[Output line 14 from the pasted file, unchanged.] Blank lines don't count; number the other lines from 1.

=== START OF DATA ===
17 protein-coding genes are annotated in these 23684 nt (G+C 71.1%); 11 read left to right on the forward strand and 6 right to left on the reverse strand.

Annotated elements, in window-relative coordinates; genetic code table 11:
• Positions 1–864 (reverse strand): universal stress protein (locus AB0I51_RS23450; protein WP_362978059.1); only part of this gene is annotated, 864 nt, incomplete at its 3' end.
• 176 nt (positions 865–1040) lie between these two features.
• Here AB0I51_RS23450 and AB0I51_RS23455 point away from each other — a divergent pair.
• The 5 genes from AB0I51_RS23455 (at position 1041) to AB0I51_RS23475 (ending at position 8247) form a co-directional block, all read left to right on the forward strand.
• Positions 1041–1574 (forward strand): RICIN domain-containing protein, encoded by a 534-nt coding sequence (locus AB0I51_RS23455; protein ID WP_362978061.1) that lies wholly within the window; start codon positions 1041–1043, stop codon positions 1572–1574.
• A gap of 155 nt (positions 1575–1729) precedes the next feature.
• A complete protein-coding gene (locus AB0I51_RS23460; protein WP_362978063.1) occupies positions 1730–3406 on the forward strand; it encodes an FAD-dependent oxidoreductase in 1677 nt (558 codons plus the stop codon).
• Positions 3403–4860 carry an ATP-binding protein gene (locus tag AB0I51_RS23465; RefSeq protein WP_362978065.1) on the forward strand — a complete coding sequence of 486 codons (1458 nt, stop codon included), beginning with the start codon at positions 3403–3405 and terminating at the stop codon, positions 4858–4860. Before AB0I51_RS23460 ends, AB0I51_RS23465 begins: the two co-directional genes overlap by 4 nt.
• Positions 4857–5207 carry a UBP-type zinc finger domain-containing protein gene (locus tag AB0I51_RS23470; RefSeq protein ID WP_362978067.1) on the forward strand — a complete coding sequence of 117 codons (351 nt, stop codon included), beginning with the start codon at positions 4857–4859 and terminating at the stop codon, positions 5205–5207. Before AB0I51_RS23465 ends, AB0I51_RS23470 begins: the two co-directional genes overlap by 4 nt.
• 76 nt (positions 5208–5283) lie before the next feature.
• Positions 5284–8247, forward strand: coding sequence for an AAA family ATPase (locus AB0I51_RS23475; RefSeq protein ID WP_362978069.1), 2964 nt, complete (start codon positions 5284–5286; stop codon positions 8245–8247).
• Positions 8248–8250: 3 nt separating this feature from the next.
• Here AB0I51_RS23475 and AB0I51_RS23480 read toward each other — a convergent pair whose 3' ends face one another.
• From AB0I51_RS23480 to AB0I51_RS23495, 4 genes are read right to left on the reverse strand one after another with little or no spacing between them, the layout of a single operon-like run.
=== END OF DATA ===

• Positions 8248–8250: 3 nt separating this feature from the next.